Also a picture taken, on a sunny day, of the half moon border; the pansies are a proper purple yet they look an inky blue in this shot (and all the others I took) Today’s painting, an Iris given longer to develop on paper, is actually rather bluer than it has photographed. That is most likely a problem with the artificial lighting but the pansies were taken in daylight so should come out closer to true hue.
The other thing I did today was to go to the gym to get some help with my knee problems. Not really my natural environment, I said I’d never been before which the instructor found hard to believe.” What not even when you were younger …at school?” she said, I looked at the rows of grey and black torture apparatus and had to say “I don’t think any of this had been invented when I was at school”. I mean we had a dusty old leather horse that you could be asked to jump over, but it was definitely not cool to do so with any sort of skill. If the Gym Mistress did not roll her eyes in despair, you had failed dismally. I tried not to be too gloomy and did my practice five minutes on everything but I really can’t imagine how people manage to go to the gym for pleasure. Afterwards my knee hurt and I don’t think it is supposed to.
#65 a painting a day by Alison Warner on her lemon a day art blog
http://www.etsy.com/shop/lemonaday. size 4.5 in x 7.5 in 11cm x 18cm watercolour on heavy weight rag paper
Well apart from the fact that my blog provider appears to have forgotten who I am… or a child has done something to the computer that means that I am not cookie friendly with the blog provider anymore it’s been a very mixed day with some good parts.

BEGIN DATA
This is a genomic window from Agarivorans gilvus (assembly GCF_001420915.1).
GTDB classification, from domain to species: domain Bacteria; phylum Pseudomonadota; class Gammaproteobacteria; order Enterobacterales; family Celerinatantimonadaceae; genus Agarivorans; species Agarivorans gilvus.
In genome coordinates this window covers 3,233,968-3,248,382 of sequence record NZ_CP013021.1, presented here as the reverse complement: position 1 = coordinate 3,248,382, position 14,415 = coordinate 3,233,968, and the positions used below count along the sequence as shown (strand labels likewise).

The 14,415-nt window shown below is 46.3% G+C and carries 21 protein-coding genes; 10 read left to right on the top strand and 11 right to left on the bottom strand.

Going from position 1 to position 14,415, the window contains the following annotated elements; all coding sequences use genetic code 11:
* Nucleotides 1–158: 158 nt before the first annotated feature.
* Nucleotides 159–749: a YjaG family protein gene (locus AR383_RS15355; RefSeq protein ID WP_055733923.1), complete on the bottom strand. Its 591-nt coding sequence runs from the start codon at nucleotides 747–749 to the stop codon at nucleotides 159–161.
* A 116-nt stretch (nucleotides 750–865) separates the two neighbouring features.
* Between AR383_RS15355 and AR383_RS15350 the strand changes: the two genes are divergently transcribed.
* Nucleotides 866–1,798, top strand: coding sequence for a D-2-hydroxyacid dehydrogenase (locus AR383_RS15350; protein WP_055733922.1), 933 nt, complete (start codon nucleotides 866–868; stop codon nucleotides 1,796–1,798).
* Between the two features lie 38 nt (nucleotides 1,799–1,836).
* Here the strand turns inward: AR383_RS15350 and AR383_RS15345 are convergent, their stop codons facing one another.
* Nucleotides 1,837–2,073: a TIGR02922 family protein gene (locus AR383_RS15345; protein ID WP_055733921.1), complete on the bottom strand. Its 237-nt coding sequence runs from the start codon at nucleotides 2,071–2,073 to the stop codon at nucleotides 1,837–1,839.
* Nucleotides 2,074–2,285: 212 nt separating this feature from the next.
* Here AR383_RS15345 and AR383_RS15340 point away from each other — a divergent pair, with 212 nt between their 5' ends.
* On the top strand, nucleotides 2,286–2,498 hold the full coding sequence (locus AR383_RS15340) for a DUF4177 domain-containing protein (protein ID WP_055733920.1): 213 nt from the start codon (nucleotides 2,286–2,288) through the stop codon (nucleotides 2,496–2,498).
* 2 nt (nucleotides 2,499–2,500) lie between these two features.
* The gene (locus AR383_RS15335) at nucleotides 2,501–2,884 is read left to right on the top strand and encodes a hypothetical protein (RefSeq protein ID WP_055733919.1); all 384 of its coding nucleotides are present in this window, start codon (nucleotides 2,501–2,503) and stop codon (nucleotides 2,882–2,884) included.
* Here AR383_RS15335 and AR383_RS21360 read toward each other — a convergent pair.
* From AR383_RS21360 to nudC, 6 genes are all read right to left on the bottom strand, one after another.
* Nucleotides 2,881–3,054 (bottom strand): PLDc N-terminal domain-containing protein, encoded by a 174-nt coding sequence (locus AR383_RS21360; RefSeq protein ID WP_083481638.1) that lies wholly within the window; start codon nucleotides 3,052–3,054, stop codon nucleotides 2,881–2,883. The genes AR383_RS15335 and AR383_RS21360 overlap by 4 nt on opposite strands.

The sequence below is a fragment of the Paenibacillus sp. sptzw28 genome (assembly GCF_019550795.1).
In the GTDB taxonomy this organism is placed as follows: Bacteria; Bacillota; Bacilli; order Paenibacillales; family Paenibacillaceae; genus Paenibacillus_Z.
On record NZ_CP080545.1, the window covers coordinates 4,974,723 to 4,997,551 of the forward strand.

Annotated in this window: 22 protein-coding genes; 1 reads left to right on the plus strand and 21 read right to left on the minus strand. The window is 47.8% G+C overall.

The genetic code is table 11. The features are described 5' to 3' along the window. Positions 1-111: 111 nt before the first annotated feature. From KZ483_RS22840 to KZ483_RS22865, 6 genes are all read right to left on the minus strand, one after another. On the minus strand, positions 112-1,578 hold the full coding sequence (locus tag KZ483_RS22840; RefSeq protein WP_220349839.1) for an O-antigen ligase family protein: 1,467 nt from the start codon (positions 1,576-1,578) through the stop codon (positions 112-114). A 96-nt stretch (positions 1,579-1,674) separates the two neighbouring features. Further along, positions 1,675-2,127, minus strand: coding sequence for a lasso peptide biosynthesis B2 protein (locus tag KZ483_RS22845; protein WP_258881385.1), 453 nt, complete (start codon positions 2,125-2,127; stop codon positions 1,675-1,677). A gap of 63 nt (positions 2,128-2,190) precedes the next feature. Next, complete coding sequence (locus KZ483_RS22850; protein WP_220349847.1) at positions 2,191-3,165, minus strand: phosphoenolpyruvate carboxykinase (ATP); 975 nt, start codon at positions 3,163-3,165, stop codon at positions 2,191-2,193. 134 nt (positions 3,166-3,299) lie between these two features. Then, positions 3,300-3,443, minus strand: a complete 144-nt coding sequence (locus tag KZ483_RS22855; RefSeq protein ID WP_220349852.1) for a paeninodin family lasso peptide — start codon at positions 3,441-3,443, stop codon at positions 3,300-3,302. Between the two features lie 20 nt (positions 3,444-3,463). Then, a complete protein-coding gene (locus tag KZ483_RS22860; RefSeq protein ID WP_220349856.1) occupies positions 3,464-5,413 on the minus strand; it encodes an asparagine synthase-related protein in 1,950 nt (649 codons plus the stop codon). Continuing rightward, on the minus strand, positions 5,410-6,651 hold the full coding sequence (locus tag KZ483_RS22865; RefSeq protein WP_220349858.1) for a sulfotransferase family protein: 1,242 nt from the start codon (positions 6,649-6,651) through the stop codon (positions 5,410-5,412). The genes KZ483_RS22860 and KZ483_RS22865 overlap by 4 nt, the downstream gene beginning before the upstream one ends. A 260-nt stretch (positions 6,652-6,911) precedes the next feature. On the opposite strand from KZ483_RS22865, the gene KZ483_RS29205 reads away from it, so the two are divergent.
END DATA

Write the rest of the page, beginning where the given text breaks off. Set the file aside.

The shed is in the main intact and resurrected in a new position behind the garage. This is a good thing for the garden for the shed, being very cheap for the size, is not a thing of beauty. The only sheds that are things of beauty seem to be either very old and about to fall down, or very very expensive.
The forget-me-nots are all going over and need pulling I have started on this job and can see that once I have done the forget-me-nots I will be going back for the Geranium pyrenaicum which is getting too frequent in a number of beds. I tackle the forget-me-nots on a need to cull basis…the tattiest ones go first and then I will clear a patch where something else needs planting, By the next day another lot will need taking out.
#64 a painting a day by Alison Warner on her lemon a day art blog
SOLD. size 4 in x 5in 10cm x 12.5cm
There was no blog yesterday for which I apologise to the person who reads it every day.
Yesterday, I made an afternoon meze which we ate with the neighbours in the garden. I really got into it and made two things that I had never done before.